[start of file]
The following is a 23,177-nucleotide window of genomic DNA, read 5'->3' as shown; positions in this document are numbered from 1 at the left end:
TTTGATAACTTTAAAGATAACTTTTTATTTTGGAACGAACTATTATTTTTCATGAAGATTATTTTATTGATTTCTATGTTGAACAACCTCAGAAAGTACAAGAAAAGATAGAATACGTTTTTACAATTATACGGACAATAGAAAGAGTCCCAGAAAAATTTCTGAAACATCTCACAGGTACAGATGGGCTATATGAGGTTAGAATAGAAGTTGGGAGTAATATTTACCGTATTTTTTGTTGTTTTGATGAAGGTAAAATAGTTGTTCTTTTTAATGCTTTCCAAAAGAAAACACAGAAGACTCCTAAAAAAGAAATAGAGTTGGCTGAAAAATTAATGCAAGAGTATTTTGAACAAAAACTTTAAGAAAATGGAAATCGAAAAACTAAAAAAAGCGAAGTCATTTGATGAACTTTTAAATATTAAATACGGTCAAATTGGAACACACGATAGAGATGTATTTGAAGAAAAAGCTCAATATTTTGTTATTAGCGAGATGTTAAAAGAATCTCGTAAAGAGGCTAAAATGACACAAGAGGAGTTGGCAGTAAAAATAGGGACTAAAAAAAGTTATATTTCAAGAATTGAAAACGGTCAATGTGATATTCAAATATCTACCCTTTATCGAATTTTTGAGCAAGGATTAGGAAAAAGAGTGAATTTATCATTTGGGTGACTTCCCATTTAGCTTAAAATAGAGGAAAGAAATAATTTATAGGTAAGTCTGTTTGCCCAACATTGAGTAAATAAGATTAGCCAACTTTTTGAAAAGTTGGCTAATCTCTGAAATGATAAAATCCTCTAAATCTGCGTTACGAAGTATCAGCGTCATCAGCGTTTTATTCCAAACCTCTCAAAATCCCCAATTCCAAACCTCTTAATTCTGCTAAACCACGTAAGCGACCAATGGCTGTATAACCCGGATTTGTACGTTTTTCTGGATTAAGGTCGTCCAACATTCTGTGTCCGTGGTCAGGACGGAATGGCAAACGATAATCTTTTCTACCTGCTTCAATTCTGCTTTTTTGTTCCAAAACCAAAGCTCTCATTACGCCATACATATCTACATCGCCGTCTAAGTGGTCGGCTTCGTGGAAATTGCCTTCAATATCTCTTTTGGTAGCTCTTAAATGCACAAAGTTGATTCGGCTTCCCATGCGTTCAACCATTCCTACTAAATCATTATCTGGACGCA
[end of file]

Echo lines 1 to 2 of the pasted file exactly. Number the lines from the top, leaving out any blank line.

The following is a 23,177-nucleotide window of genomic DNA, read 5'->3' as shown; positions in this document are numbered from 1 at the left end:
TTTGATAACTTTAAAGATAACTTTTTATTTTGGAACGAACTATTATTTTTCATGAAGATTATTTTATTGATTTCTATGTTGAACAACCTCAGAAAGTACAAGAAAAGATAGAATACGTTTTTACAATTATACGGACAATAGAAAGAGTCCCAGAAAAATTTCTGAAACATCTCACAGGTACAGATGGGCTATATGAGGTTAGAATAGAAGTTGGGAGTAATATTTACCGTATTTTTTGTTGTTTTGATGAAGGTAAAATAGTTGTTCTTTTTAATGCTTTCCAAAAGAAAACACAGAAGACTCCTAAAAAAGAAATAGAGTTGGCTGAAAAATTAATGCAAGAGTATTTTGAACAAAAACTTTAAGAAAATGGAAATCGAAAAACTAAAAAAAGCGAAGTCATTTGATGAACTTTTAAATATTAAATACGGTCAAATTGGAACACACGATAGAGATGTATTTGAAGAAAAAGCTCAATATTTTGTTATTAGCGAGATGTTAAAAGAATCTCGTAAAGAGGCTAAAATGACACAAGAGGAGTTGGCAGTAAAAATAGGGACTAAAAAAAGTTATATTTCAAGAATTGAAAACGGTCAATGTGATATTCAAATATCTACCCTTTATCGAATTTTTGAGCAAGGATTAGGAAAAAGAGTGAATTTATCATTTGGGTGACTTCCCATTTAGCTTAAAATAGAGGAAAGAAATAATTTATAGGTAAGTCTGTTTGCCCAACATTGAGTAAATAAGATTAGCCAACTTTTTGAAAAGTTGGCTAATCTCTGAAATGATAAAATCCTCTAAATCTGCGTTACGAAGTATCAGCGTCATCAGCGTTTTATTCCAAACCTCTCAAAATCCCCAATTCCAAACCTCTTAATTCTGCTAAACCACGTAAGCGACCAATGGCTGTATAACCCGGATTTGTACGTTTTTCTGGATTAAGGTCGTCCAACATTCTGTGTCCGTGGTCAGGACGGAATGGCAAACGATAATCTTTTCTACCTGCTTCAATTCTGCTTTTTTGTTCCAAAACCAAAGCTCTCATTACGCCATACATATCTACATCGCCGTCTAAGTGGTCGGCTTCGTGGAAATTGCCTTCAATATCTCTTTTGGTAGCTCTTAAATGCACAAAGTTGATTCGGCTTCCCATGCGTTCAACCATTCCTACTAAATCATTATCTGGACGCA